Central Asian Strategic Environment: The prelude to big events is the strategic environment made up of facts creating a climate. The detailed information is not needed, because, a strategic environment is always a mixture of psychological, perceptual, strategic, political, economic and cultural facts in which any given policy or an event unfolds. It is an environment which one can cut with the sword. Before going into any specifics, the strategist should breathe in the ambiance of the space in which reality will disentangle e.g., the Central Asian Space. The richer the analysis, the more rational one would be. The strategic conception should always be logical and rational, as opposed to the one based on an intuition. For there was a situation on the eve of 9/11, today there are situations in Afghanistan, Iraq, Syria, Turkey, Libya and Yemen. This advances the Central Asian Space as an alternative to the chaos of the Middle East. There are two strategic routes to Central Asia. Gwadar in Pakistan’s Balochistan is the starting point of the southern route to Central Asia, which is once again a Historical Pivot and a Heartland to the World Island. It remains inaccessible to sea powers. The game over Gwadar is about access to Central Asia. The same is true for Ukraine and Crimea over northern route. No wonder Russians are resisting. Americans control the Afghan Plateau. The China-Pakistan Economic Corridor (CPEC) is a strategic maneuver to bypass the American occupied Afghanistan. Historically, the fundamentals of Sino-Pak relationship have been strategic in nature including the nuclear cooperation. The CPEC adds two new dimensions to the Sino-Pak relationship based on naval and economic cooperation centered on Gwadar. Afghanistan from day one is a Big Game, Iraq never was. The Inner Crescent i.e., Eurasia and the Heartland i.e., Central Asia are up for grab. The assessment of the correlation of forces should be on the basis of capacity, and not the declaratory good intentions. The unfolding century appears to be an unsettled one by the rules of chess. It is uni-polarity vs. multipolarity.
The main objective of the Conference is to deliberate upon and analyze strategic and foreign policies of America, China, Russia, India and Pakistan in the Eurasian context, with a focus on the Central Asian Space. Other than highlighting the policies, the conference is basically aimed at gathering the most relevant scholars and intellectuals to know their views about the challenges and opportunities in the Central Asian Space within Eurasia. The conference broadly aims at achieving the following academic and research objectives:
1. To debate the competing perceptions in Eurasia, to analyze the conflict of interests between Great Powers in the Central Asian Space and to deliberate where does Pakistan stand in the region in terms of challenges and opportunities?
2. To deliberate the 'worst case scenario with regard to Central Asian Space vis a vis insecurity in Afghanistan and the conflic of interests of the troika i.e. USA, Russia and China.
3. To analyze how different foreign policies can reconcile these conflict of interest to create a win win situation and stable inter-state relations.
4. To discuss the prospects of the integration of Central Asian Space in world economy and the role of regional states’ different foreign policies can play in the potential integration.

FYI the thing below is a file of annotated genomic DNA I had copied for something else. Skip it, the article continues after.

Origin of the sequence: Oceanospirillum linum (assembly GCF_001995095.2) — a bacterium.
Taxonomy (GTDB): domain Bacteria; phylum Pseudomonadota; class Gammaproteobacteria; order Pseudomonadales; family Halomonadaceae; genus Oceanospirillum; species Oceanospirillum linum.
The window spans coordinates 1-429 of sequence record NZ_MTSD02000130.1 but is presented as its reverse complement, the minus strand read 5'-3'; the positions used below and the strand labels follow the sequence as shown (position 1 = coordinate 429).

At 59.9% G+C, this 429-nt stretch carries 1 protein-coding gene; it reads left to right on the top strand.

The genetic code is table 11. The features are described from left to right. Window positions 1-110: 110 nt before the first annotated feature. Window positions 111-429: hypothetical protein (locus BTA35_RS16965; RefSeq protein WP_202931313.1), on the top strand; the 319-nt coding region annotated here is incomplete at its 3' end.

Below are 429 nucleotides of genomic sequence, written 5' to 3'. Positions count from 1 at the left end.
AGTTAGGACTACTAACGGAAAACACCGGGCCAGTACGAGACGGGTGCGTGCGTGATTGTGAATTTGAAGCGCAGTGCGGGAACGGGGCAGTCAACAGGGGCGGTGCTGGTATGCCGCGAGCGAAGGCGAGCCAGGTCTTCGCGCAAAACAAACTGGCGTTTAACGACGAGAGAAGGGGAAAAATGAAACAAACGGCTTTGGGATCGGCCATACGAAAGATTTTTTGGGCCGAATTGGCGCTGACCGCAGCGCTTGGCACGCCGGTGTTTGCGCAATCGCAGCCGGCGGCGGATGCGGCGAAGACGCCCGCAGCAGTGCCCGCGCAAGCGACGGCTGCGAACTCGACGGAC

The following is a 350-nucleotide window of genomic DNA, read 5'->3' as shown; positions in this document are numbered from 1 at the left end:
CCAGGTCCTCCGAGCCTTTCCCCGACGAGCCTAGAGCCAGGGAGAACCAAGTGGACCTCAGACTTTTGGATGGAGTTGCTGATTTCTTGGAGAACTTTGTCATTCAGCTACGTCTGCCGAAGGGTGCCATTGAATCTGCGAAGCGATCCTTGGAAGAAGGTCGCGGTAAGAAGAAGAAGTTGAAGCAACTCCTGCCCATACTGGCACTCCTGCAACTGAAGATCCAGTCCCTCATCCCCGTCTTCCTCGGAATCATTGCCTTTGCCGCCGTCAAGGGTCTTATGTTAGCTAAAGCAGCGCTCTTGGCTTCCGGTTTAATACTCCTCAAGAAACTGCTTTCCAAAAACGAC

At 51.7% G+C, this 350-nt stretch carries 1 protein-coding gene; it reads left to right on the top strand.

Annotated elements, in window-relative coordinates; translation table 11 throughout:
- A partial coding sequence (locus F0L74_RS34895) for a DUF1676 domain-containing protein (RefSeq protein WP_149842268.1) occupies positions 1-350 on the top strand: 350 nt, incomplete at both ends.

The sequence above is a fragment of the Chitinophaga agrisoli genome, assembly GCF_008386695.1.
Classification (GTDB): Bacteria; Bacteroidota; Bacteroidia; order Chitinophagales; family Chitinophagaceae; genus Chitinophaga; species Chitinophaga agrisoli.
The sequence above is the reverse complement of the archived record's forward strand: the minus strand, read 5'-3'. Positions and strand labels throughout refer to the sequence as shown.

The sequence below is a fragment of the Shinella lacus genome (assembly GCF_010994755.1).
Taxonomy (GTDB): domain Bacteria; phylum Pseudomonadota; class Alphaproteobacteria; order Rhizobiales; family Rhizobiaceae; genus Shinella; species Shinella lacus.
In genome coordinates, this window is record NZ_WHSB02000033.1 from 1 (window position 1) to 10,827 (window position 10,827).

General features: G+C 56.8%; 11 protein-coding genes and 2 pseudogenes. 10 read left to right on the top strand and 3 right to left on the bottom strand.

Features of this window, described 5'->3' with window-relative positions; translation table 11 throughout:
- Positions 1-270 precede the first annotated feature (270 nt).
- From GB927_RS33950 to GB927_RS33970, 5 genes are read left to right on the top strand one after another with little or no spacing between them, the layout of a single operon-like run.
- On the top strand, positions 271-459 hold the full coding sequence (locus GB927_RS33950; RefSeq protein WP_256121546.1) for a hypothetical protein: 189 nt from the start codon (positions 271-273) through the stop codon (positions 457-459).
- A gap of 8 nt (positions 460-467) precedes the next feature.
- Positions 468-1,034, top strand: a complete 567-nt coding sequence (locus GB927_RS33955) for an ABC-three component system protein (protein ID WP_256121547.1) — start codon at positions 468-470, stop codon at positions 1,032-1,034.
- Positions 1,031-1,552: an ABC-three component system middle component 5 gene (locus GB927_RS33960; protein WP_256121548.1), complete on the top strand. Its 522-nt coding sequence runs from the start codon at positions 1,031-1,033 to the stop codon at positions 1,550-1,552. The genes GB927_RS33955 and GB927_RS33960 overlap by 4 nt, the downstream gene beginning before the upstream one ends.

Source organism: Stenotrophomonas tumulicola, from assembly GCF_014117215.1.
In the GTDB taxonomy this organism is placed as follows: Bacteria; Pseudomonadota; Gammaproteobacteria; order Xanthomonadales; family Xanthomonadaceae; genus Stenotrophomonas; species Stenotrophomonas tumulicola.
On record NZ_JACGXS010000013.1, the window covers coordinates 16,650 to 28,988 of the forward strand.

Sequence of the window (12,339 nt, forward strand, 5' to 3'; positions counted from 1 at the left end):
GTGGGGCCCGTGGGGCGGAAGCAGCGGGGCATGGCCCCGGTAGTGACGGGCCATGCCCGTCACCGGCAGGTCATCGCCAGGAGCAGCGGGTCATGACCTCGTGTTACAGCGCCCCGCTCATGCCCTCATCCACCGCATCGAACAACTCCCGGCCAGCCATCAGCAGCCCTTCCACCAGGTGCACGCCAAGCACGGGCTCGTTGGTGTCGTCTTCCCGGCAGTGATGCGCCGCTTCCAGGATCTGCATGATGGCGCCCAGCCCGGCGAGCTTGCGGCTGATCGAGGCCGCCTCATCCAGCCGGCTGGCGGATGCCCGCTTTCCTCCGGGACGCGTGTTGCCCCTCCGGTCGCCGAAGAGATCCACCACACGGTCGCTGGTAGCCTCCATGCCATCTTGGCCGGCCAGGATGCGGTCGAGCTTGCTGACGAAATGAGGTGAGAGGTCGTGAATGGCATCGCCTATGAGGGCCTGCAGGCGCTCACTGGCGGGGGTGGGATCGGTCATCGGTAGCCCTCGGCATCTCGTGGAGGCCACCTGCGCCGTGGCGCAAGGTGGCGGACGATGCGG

5. To talk over Pakistan’s foreign policy in the context of Central Asian Space.
6. To converse the opportunities and challenges faced by Pakistan in Central Asia.
7. To argue the situation faced by Pakistan in Balochistan in the background of Central Asia.
Tentative Themes of Conference include but are not limited to
1. Central Asia in the Regional/Global Energy Market.
2. Strategic Importance of Central Asia for the Troika: Russia, China & USA.
3. Russia, China & USA: Convergence/Divergence of Interests in Central Asia.
4. The Prospective Role of SCO in Afghanistan.
5. China’s OBOR and Role of Central Asia.
6. CPEC: Implications for Central Asia.
7. Sino-Russian Cooperation in Central Asia: Prospects and Limitations.
8. Russia’s Policy Towards Central Asia in the context of Post-Withdrawal Afghanistan .
9. USA’s Role in Central Asia vis-a-vis USA’s Pivot to Asia.
10. Pakistan’s Role and Place in the New Great Game.
11. TAPI’s Future and the Interests of Major Powers.
12. Iran’s Vision of Central Asia.
13. Security/Insecurity in Afghanistan: Implications for Central Asia.
Kindly submit abstracts of 150-300 words clearly indicating objectives, methodology, results, and conclusions by February 10, 2017, which will be vet by the conference Organizing Committee that will intimate its decision regarding the acceptance or rejection of your paper for the presentation.
· Deadline for the Submission of Abstracts: February 10, 2017
· Intimation of Acceptance of Abstracts: February 25, 2017
· Deadline for the submission of Final Papers: March 25, 2017
P.S. Boarding lodging will be provided by the organizers. Limited numbers of travel grants both international/ national are available.
You are requested to submit your abstracts on the following email:
Prof. Dr. Sarfraz Khan
Principal Organizer/ Director
Area Study Centre (Russia, China and Central Asia),
University of Peshawar, Peshawar, Pakistan
Tel: +92 91 9216764 Ext: 102, Fax: +92 91 9216661. Email: firstname.lastname@example.org
Members Organizing Committee:
Dr. Shabir Ahmad Khan Dr. Khalil-ur-Rehman
Associate Professor Assistant Professor
Area Study Centre (Russia, China and Central Asia), Area Study Centre (Russia, China and Central Asia),
University of Peshawar, Peshawar, Pakistan University of Peshawar, Peshawar, Pakistan
Tel: +92 91 9216764 Ext: 113 Tel: +92 91 9216764 Ext: 103
AREA STUDY CENTRE (RUSSIA, CHINA AND CENTRAL ASIA)
UNIVERSITY OF PESHAWAR, PESHAWAR, KHYBER PAKHTUNKHWA, PAKISTAN
Tel: +92 91 9216764, Fax: +92 91 9216661